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Archive for the ‘Ulrich Family’ Category

Functional Curriculum: use it or lose it

To celebrate the new school year here are some of my favorite posts:

Article 1: Why Do We Go to School?

Article 2: Back to School| A New Year of Learning

Article 3: Back to School| What is Inclusion?

Aaron learning money skills

Aaron learning money skills to use in store

Functional Curriculum

When my son Aaron was in school, shopping was part of his curriculum. From the time he was ten years old he went to the bank and grocery one day a week as part of his special education school program.

This was best practice and came from the work of Drs. Lou Brown, Alison Ford, Sharon Freagon and many others. The idea of a functional curriculum for people with autism, intellectual and developmental disabilities is:

* it takes longer to learn skills, so let’s make sure we teach important skills and not waste their time on dumb stuff

* it takes lots of practice, so let’s give the student lots of opportunities and trials

* use it or lose it, so let’s make sure the skill is something the student will need their whole life

* transition from school to adult life will be smoother

* we only teach skills that if the person didn’t do it, someone else would have to do it for them

* the ability to purchase items would give the person more dignity, self-esteem, self-determination skills and choices in their life

The way it worked was each week, Mom sent in a check for $10.00 and a shopping list. The class went to the same grocery store (because each store is different). Each student cashed their check at the bank and then bought items from the list to take home.

In addition, students also planned a lunch to be made in the classroom the following day. Each would purchase a couple items for that group lunch. These items were purchased with the classroom credit card.

This functional curriculum was based on the philosophy that Aaron would go to the grocery the rest of his life. Before the school year started the IEP team decided this was a high priority skill because he would need to buy food and other items when he was an adult. If he didn’t learn to purchase these items, someone else would have to buy them for him. If Aaron could purchase the items he would have more choices and say in his life and therefore a better quality of life. (Who wants someone else deciding you can only have Cheerios for breakfast all your life.)

Related Service Staff

The curriculum was designed by the IEP team including specialists and the parents. After all, who would be taking the student to the grocery on the weekends, summer, and after school. And who knew what the student liked better than their parents?

I was in the school a lot and went on many of the community training trips with Aaron and his class.

It takes a Village

The speech and language therapist helped Aaron build picture sequences of “shopping at Krogers,” check-off lists with pictures for grocery lists, and learn to interact with the cashier “Thank You” and give a High 5 to the bagger….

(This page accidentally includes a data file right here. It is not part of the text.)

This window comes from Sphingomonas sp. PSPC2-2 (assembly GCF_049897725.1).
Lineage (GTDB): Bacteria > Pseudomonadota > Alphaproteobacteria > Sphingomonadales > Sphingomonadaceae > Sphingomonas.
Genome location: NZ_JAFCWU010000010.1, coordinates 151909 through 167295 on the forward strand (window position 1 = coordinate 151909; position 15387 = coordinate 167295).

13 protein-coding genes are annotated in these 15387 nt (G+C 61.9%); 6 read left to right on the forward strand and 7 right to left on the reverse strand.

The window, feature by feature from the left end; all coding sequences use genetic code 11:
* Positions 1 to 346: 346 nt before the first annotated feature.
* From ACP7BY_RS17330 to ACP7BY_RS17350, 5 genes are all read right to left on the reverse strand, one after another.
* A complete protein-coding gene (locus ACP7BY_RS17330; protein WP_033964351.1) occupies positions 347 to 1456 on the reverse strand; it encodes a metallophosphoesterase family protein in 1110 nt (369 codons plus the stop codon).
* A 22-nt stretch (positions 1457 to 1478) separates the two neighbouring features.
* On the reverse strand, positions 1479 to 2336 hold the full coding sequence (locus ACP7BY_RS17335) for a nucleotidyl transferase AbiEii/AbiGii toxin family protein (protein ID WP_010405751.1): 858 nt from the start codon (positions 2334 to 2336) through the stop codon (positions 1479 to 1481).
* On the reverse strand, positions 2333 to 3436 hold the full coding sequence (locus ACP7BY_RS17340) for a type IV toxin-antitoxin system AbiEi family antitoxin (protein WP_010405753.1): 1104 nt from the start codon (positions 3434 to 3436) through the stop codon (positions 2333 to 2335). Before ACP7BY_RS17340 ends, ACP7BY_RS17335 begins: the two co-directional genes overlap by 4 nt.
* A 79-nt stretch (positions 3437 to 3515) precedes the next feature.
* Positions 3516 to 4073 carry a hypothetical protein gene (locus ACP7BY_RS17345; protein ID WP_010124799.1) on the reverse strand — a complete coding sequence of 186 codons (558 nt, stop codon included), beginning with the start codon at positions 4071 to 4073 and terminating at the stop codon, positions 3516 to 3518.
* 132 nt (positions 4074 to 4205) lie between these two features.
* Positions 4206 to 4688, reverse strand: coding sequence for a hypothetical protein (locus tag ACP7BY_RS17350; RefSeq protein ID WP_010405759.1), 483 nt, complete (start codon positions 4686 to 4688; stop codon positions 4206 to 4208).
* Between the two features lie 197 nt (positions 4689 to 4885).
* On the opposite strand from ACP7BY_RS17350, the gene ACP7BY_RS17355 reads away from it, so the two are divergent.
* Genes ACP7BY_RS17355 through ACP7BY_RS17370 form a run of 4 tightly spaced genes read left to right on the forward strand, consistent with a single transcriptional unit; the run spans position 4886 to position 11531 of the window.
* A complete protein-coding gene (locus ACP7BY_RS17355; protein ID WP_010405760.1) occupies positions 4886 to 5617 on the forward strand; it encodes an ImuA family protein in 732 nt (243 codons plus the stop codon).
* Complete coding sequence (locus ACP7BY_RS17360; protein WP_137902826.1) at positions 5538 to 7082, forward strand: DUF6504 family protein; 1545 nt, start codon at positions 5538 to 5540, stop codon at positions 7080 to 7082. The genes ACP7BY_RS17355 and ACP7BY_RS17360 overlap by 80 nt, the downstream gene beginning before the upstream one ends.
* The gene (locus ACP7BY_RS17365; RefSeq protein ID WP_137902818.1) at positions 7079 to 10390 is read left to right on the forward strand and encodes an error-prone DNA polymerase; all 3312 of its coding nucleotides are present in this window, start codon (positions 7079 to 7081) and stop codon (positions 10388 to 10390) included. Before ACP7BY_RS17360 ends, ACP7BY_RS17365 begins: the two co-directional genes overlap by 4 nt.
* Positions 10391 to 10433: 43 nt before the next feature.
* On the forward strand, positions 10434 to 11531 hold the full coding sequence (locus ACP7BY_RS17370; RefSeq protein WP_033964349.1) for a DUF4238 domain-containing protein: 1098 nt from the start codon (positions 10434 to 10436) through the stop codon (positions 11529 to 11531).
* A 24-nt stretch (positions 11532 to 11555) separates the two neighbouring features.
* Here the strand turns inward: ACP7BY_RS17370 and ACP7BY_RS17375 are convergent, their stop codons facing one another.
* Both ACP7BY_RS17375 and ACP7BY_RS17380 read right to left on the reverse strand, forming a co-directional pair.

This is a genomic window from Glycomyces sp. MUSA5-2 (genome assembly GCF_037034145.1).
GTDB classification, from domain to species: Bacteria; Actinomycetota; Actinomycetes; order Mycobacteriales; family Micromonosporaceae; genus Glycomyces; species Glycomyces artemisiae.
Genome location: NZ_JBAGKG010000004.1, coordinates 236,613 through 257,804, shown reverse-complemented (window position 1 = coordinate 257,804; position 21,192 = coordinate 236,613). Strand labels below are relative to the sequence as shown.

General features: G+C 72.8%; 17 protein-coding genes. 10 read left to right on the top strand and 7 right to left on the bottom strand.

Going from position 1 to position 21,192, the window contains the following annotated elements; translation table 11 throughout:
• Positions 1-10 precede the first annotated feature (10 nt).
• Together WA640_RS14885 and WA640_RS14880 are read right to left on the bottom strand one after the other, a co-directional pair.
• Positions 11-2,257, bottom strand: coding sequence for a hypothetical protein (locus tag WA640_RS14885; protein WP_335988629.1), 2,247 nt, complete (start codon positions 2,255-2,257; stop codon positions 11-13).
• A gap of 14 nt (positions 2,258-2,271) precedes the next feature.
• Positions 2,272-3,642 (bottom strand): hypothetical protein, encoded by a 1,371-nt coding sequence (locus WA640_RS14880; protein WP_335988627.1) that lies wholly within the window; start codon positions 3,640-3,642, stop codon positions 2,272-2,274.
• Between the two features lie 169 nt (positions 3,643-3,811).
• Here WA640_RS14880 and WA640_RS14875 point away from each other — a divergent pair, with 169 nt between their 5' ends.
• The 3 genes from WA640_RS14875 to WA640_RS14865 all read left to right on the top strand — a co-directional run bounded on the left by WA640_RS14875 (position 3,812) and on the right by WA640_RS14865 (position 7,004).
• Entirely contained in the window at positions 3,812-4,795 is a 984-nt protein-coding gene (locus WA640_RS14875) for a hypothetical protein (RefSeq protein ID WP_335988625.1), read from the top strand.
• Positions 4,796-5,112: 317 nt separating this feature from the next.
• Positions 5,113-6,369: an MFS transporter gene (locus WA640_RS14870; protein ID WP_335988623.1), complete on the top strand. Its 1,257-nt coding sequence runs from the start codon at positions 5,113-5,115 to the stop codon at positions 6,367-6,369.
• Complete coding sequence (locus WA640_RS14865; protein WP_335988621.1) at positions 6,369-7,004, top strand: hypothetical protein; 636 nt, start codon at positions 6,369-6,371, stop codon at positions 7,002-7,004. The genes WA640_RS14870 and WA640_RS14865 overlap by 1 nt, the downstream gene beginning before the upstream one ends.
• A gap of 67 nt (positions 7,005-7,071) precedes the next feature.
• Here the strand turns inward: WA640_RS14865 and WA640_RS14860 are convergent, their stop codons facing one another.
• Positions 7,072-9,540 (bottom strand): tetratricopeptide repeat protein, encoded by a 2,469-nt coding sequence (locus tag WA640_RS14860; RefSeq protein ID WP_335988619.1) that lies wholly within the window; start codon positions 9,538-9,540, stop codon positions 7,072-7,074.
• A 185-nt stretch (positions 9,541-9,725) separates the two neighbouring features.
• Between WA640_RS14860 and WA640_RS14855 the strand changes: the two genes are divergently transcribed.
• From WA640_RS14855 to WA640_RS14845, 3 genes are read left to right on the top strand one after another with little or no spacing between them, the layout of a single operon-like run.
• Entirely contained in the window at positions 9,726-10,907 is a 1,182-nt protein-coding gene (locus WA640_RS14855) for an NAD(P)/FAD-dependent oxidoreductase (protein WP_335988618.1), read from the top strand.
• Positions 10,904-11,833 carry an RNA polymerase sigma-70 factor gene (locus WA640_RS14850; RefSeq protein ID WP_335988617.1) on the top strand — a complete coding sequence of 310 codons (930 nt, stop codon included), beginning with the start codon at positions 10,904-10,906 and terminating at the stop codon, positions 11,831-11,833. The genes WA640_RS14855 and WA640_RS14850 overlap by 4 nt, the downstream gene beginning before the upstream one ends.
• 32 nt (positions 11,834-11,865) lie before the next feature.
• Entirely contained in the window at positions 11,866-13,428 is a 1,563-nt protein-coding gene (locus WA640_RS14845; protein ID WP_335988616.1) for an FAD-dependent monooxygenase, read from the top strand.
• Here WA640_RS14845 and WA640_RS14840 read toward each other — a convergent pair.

The occupational therapist helped Aaron figure out which coin purse/wallet worked best, learn to pay with the next highest bill, learn how to take the money out of his wallet (hold wallet in left hand and take out bills with right) and after many failures of getting the change back in the wallet–it was decided Aaron should just put the change in his pocket….

The physical therapist helped Aaron figure out how to climb up and down the steps on the bus (hold on the rail with his right hand and count the steps), how to maneuver the parking lot (and yes we had an IEP goal that said with 50% accuracy), how to enter the right door–even if there are two “in” doors,
how to reach the items on the bottom shelves (hold on to the grocery cart with his left hand and reach with his right)….

Depending on the therapists schedules, they might only be involved in periodic assessments, or they could go with the class every week. This was an excellent way for the therapist got to really see Aaron in this environment and practice REAL life skills.

The teacher and assistant teachers went every week with the 6-8 students in the multi-handicapped class. She/he helped Aaron match his pictures to the actual items in the store, find his favorite items and put them in the cart, learning appropriate social skills….

After High School

Unfortunately now that Aaron is out of school, he has lost most of those skills because adult service staff refuse to take him to the store or don’t have the knowledge or support they need. Here is a story about Aaron’s home (click here). It is not the fault of the staff. Some of them are very loving and do a great job.

So I take him every weekend when he is home with us. Here is a story of a recent shopping trip (click here).

Aaron and I are a team and we have worked out our own system. We only shop for about 10 items and Aaron puts the items in the cart. Sometimes Aaron will grab something off the shelf and if it is anywhere close to something he might want, I’ll let him buy it. ie. if it is a bag of cookies or cereal –he can keep it. If it is a box of denture tablets probably I’ll tell him what it is and put it back.